[What?!? You mean you thought they were going to let you off the hook, and then they didn't? Yes, I guess that would be a disappointment.]

I am sorry that when voiceofsandiego.org recently renewed its request for the records the SEDC staff was unable to immediately locate the documents from 2007 so that the redaction task had to be performed again.

[Yes. That's too bad.]

I am sorry that there were extra demands placed on my time in September due to the replacement of more than half of the board members of the SEDC.

[If you had given better legal advice, there wouldn't have been so many board members losing their positions.]

I am sorry that there were extra demands placed on my time in September because of the additional board and committee meetings that were held by the SEDC.

[See previous]

I am sorry my highest priority in September was attending to the needs of a Board of Directors managing a major organizational transition.

[Transition? You mean the people to whom you gave legal advice got caught carrying on questionable relationships with developers, and were forced out?]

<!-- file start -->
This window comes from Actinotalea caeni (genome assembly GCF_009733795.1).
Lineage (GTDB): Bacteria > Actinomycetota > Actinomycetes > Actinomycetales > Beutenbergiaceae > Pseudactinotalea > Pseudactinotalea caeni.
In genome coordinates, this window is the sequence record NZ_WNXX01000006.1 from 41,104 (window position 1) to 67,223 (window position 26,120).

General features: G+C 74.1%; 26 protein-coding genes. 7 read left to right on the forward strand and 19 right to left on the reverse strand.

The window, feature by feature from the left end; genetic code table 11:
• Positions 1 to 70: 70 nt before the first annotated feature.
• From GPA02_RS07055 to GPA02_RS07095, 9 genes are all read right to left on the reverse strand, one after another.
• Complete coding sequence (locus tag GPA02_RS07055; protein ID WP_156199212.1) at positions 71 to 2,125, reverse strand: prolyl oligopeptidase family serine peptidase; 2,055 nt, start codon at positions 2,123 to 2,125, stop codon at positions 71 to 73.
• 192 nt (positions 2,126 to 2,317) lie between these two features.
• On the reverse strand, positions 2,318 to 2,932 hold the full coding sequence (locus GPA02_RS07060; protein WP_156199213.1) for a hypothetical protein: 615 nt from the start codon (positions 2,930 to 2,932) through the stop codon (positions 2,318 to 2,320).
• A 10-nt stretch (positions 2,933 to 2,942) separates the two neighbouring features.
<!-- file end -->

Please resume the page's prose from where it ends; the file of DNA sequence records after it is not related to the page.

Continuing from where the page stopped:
I am sorry that my daughter's desire that I accompany her as she relocated to France was inconvenient for voiceofsandiego.org.

[I'm sure VOSD would have been perfectly happy if your secretary had simply copied all your invoices and turned them over while you were gone. But that would have been inconvenient for you, right?]

I am sorry that I shortchanged my daughter by delaying the trip to be present for the SEDC Board of Directors meeting on Sept. 24 and limiting the trip to return in time for another agency's board meeting on Oct.2...I am sorry that my presence was required at publicly noticed meetings of the SEDC and other agencies on Oct. 2, 9, 10, 13 and 14 so that Will Carless was unable to determine my whereabouts.

[Sorry, Ms. Petty. There's no way you will be able to make Will Carless the bad guy here. Your presence was required because of a scandal you helped create.]

I am sorry that Will Carless called me at my home on Oct. 9 while I was attending a publicly noticed meeting at the SEDC.